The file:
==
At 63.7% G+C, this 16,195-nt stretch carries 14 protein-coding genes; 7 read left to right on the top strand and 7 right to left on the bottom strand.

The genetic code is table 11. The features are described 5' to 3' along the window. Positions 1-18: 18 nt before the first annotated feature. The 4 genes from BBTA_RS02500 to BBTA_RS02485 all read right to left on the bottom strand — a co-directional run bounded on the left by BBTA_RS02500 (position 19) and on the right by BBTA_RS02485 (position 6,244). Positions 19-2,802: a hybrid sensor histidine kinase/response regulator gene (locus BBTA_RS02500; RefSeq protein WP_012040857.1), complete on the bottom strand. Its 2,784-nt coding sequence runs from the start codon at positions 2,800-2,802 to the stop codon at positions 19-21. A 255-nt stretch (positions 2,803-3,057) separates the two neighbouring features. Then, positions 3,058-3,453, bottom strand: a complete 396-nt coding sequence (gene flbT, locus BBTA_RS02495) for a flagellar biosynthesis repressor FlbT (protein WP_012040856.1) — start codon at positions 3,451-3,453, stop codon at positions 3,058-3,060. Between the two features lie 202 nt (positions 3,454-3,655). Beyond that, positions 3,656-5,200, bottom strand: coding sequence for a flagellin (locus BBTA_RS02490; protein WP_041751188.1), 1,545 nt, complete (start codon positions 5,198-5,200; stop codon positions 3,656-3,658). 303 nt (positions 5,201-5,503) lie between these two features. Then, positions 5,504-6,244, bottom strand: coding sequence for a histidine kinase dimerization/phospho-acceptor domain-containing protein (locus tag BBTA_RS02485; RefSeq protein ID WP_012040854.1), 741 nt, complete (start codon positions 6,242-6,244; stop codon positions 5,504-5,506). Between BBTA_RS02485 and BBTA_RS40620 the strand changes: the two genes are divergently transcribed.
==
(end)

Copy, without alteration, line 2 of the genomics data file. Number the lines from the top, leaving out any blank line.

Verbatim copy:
The genetic code is table 11. The features are described 5' to 3' along the window. Positions 1-18: 18 nt before the first annotated feature. The 4 genes from BBTA_RS02500 to BBTA_RS02485 all read right to left on the bottom strand — a co-directional run bounded on the left by BBTA_RS02500 (position 19) and on the right by BBTA_RS02485 (position 6,244). Positions 19-2,802: a hybrid sensor histidine kinase/response regulator gene (locus BBTA_RS02500; RefSeq protein WP_012040857.1), complete on the bottom strand. Its 2,784-nt coding sequence runs from the start codon at positions 2,800-2,802 to the stop codon at positions 19-21. A 255-nt stretch (positions 2,803-3,057) separates the two neighbouring features. Then, positions 3,058-3,453, bottom strand: a complete 396-nt coding sequence (gene flbT, locus BBTA_RS02495) for a flagellar biosynthesis repressor FlbT (protein WP_012040856.1) — start codon at positions 3,451-3,453, stop codon at positions 3,058-3,060. Between the two features lie 202 nt (positions 3,454-3,655). Beyond that, positions 3,656-5,200, bottom strand: coding sequence for a flagellin (locus BBTA_RS02490; protein WP_041751188.1), 1,545 nt, complete (start codon positions 5,198-5,200; stop codon positions 3,656-3,658). 303 nt (positions 5,201-5,503) lie between these two features. Then, positions 5,504-6,244, bottom strand: coding sequence for a histidine kinase dimerization/phospho-acceptor domain-containing protein (locus tag BBTA_RS02485; RefSeq protein ID WP_012040854.1), 741 nt, complete (start codon positions 6,242-6,244; stop codon positions 5,504-5,506). Between BBTA_RS02485 and BBTA_RS40620 the strand changes: the two genes are divergently transcribed.